A group of Keewaydin campers portaging through town to put into Lake Temagami.
Great to see for myself what my daughter did several times a day for years... The little kids with big loads and big smiles were inspiring and reassuring. Hard work but loving it.

 
And crossing the tracks to go 2 more blocks to the lake, then back for another load.
My daughter just had her 5th summer with "rival" camp Wabun based on the same lake.
Her trip was 6 weeks and 1000km+ in the sub-arctic.

Oh, you were expecting to see pictures of trains...?

These decommissioned freight cars now serve as storage units for a hardware store...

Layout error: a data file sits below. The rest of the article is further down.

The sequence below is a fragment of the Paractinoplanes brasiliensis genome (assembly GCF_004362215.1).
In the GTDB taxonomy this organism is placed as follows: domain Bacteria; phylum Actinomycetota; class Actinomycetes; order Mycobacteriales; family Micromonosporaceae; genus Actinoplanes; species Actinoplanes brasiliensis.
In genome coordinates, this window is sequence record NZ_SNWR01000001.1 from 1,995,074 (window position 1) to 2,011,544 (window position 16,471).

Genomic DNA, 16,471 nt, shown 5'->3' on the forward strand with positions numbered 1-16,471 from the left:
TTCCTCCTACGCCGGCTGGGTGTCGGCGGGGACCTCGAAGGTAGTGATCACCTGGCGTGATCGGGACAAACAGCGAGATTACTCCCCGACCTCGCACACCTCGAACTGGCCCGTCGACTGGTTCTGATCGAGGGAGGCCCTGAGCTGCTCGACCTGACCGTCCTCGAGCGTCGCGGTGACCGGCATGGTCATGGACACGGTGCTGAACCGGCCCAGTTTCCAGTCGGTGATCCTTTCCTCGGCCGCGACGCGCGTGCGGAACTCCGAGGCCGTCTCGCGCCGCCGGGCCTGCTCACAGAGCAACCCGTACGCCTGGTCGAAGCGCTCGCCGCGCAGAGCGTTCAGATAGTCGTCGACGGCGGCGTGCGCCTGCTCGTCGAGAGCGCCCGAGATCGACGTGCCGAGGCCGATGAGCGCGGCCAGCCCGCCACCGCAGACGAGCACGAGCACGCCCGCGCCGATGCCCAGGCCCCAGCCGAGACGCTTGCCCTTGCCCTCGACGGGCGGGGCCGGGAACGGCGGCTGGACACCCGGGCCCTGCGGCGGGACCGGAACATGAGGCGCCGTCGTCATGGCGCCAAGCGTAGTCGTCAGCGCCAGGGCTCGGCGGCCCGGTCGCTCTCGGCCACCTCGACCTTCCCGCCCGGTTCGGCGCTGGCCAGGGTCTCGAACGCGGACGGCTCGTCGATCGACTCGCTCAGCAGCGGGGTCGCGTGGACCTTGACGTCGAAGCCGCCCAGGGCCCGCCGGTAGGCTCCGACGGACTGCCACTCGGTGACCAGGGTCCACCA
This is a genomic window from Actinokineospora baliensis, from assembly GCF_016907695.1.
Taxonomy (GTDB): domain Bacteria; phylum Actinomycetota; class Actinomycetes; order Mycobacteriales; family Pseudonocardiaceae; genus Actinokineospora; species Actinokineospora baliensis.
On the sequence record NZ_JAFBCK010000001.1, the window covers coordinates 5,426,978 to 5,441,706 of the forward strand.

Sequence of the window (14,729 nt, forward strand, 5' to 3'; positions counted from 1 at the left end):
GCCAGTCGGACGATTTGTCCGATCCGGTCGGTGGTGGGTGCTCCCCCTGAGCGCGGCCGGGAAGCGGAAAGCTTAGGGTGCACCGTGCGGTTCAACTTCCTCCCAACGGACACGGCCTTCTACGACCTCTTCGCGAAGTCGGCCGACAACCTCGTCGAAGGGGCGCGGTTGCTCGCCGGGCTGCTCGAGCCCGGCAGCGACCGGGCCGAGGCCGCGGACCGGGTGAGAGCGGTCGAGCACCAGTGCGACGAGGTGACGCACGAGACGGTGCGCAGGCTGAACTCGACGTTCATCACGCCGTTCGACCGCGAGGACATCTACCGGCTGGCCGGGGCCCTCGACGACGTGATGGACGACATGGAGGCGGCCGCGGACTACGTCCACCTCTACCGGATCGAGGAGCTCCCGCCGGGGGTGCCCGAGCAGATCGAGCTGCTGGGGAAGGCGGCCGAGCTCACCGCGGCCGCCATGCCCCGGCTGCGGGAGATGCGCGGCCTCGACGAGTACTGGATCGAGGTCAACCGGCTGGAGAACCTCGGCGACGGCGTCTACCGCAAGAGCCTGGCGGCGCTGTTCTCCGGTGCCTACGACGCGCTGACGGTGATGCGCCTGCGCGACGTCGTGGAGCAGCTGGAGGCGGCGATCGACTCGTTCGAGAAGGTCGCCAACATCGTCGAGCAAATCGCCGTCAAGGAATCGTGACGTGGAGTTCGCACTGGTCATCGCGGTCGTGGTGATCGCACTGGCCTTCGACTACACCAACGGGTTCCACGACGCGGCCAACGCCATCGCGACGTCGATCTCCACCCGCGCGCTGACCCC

Was told the afternoon Ontario Northland train could arrive around lunch (a two+ hour window). Parked myself next to the tracks, talked to the campers and other locals perplexed to see someone waiting for a train that may or may not come, and read John Water's Carsick (also this). Just like going fishin' on a hot summers day... S  l  o  w ... Was a good chance to work on my "librarian's" tan too (long sleeved tee-shirt and pants with hat)


Was a l o n g wait, but then a rumbling, quickly placed two Canadian quarters on the tracks and snapped it coming and going. Not a terribly long train, but there it comes...


 ... and it's gone again... Back to sleep/reading.


And this, watched it flying circles over the lake with tourist...


Here a map of Temagami...